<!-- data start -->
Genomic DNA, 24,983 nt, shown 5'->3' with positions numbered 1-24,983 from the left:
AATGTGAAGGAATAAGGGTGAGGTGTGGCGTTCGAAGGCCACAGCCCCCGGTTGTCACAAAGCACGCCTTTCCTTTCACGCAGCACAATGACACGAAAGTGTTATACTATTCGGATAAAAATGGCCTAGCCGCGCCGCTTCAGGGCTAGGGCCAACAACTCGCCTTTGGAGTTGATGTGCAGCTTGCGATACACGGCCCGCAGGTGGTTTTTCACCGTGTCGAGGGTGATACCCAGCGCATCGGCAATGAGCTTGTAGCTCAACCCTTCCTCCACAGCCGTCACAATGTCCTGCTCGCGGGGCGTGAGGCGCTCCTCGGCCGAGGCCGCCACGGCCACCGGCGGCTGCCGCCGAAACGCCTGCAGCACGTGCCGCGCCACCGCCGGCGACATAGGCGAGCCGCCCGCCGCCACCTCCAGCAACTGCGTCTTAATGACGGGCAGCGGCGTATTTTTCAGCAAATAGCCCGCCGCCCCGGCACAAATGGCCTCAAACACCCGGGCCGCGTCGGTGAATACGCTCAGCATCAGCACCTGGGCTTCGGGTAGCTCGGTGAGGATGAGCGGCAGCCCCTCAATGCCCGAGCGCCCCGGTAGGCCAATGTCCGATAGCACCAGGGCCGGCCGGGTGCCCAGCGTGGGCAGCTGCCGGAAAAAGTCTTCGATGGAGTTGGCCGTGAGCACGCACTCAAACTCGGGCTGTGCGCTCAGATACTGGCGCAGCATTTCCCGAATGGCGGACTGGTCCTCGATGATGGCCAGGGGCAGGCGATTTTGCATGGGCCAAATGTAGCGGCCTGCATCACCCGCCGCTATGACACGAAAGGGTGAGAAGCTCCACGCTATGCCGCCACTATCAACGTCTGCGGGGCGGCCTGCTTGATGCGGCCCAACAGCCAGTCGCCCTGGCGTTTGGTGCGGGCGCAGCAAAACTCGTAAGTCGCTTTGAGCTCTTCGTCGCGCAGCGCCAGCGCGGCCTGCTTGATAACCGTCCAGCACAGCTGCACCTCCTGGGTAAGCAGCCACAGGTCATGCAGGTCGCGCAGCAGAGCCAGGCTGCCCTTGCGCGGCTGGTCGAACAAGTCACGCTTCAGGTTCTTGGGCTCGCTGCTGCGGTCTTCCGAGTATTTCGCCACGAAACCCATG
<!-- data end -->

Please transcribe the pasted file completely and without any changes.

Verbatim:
Genomic DNA, 24,983 nt, shown 5'->3' with positions numbered 1-24,983 from the left:
AATGTGAAGGAATAAGGGTGAGGTGTGGCGTTCGAAGGCCACAGCCCCCGGTTGTCACAAAGCACGCCTTTCCTTTCACGCAGCACAATGACACGAAAGTGTTATACTATTCGGATAAAAATGGCCTAGCCGCGCCGCTTCAGGGCTAGGGCCAACAACTCGCCTTTGGAGTTGATGTGCAGCTTGCGATACACGGCCCGCAGGTGGTTTTTCACCGTGTCGAGGGTGATACCCAGCGCATCGGCAATGAGCTTGTAGCTCAACCCTTCCTCCACAGCCGTCACAATGTCCTGCTCGCGGGGCGTGAGGCGCTCCTCGGCCGAGGCCGCCACGGCCACCGGCGGCTGCCGCCGAAACGCCTGCAGCACGTGCCGCGCCACCGCCGGCGACATAGGCGAGCCGCCCGCCGCCACCTCCAGCAACTGCGTCTTAATGACGGGCAGCGGCGTATTTTTCAGCAAATAGCCCGCCGCCCCGGCACAAATGGCCTCAAACACCCGGGCCGCGTCGGTGAATACGCTCAGCATCAGCACCTGGGCTTCGGGTAGCTCGGTGAGGATGAGCGGCAGCCCCTCAATGCCCGAGCGCCCCGGTAGGCCAATGTCCGATAGCACCAGGGCCGGCCGGGTGCCCAGCGTGGGCAGCTGCCGGAAAAAGTCTTCGATGGAGTTGGCCGTGAGCACGCACTCAAACTCGGGCTGTGCGCTCAGATACTGGCGCAGCATTTCCCGAATGGCGGACTGGTCCTCGATGATGGCCAGGGGCAGGCGATTTTGCATGGGCCAAATGTAGCGGCCTGCATCACCCGCCGCTATGACACGAAAGGGTGAGAAGCTCCACGCTATGCCGCCACTATCAACGTCTGCGGGGCGGCCTGCTTGATGCGGCCCAACAGCCAGTCGCCCTGGCGTTTGGTGCGGGCGCAGCAAAACTCGTAAGTCGCTTTGAGCTCTTCGTCGCGCAGCGCCAGCGCGGCCTGCTTGATAACCGTCCAGCACAGCTGCACCTCCTGGGTAAGCAGCCACAGGTCATGCAGGTCGCGCAGCAGAGCCAGGCTGCCCTTGCGCGGCTGGTCGAACAAGTCACGCTTCAGGTTCTTGGGCTCGCTGCTGCGGTCTTCCGAGTATTTCGCCACGAAACCCATG